Sabbath: the seventh day of the week observed from Friday evening to Saturday evening as a day of rest and worship by Jews and some Christians; often observed on Sunday among Christians as a day of rest and worship; a time of rest; abstaining from work
There is simply something about summer that leaves me yearning for quiet, slow, sunny mornings and extra time under the stars late at night. Somehow, exploring Sabbath rest comes more easily in the summer. The days get longer and time seems to slow down, even though my task list, chores, and never ending ideas continue no matter the season. Yet, summer days help me embrace the concept of Sabbath a bit more freely than other times of the year.
I don’t know about you, but my Sabbath time is not often scheduled on one set day of the week as the definition suggests. Since my retreat and workshop work often continues throughout the weekend, it’s challenging to always find Sabbath on Sundays. Many of us work varied hours, and those of us who are caregivers or parents know this type of work cannot be unscheduled on certain days. Those who work in the church or other ministry settings often share with me that Sunday is far from a day in which they abstain from work. Can we, too, discover Sabbath rest and might it be easier than expected in the summer?
Amidst the ongoing duties of life, new rules seem to take effect in the summer for our family. Or, maybe it’s less rules? A teen who calls to stay over and spend the night at his grandmother’s house rather than come home (he knows his room looks like a tornado hit and avoids this duty at all costs), yet I agree. A newsletter that has a deadline, but instead, a yoga mat, some homemade kombucha, and a lovely back porch (from where I cannot escape the loud construction of a new home next door) call more loudly and I easily unplug. And a day that should have involved household cleaning - instead I find myself loading my Kindle with tons of library books. Free fiction and summer - that’s my Sabbath.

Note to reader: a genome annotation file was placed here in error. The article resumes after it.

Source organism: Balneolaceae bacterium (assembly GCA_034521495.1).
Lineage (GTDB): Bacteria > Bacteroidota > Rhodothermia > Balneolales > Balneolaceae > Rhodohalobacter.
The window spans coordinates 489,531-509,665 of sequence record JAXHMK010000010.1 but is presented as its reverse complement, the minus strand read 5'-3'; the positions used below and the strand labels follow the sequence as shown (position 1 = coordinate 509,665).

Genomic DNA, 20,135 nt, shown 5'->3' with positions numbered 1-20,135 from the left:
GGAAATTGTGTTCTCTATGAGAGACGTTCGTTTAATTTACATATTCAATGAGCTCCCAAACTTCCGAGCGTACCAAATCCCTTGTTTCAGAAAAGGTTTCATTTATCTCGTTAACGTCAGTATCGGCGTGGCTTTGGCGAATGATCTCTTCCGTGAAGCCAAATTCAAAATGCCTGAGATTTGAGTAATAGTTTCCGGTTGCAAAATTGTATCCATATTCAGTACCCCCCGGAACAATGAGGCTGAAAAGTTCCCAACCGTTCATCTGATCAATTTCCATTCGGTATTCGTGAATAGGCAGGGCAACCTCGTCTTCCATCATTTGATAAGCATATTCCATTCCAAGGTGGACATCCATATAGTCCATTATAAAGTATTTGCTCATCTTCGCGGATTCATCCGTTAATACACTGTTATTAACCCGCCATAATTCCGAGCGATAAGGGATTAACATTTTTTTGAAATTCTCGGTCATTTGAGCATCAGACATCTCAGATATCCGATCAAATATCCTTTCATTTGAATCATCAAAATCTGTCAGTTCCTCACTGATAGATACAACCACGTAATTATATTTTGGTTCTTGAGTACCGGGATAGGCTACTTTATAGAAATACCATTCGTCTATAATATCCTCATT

Today I sat in silence and wondered - rest and worship come easy for me. Yet why is it sometimes hard to abstain from work? Is it because there are so many great ideas brewing in my creative heart? There are not enough hours, even on a long summer day to tackle everything God has planted inside me (and the stuff I avoid too, like laundry). How do I step away from "work" and lean in to my own soul care? Here are five soul care tips for exploring Summer Sabbath:
This summer I am definitely not tossing my ideas or creative spirit - these are not work. I am exploring Sabbath rest and discovering time apart from work (like my computer screen) more freely. I desire to embrace soaking up the sun, sleeping plenty, keeping safe boundaries for my social media time, savoring my senses, and discovering plenty of silly fun! Will you join me in this and keep me accountable as well?
What does your summer Sabbath look like? How do you make space away from your work? Is that easy or difficult in this season of summer?
By the way, I was inspired to write this post as one of my fellow Upper Room authors, J. Dana Trent, is releasing a book on the topic of Sabbath this fall. I’m excited to dive in (I might just get a sneak preview, one of the perks of “working” alongside her). Yet reading her words will not be work for me. Sabbath, this summer I’m ready to embrace you! Stay tuned for the release of For Sabbath’s Sake!
Whitney R. Simpson
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Whitney R. Simpson,
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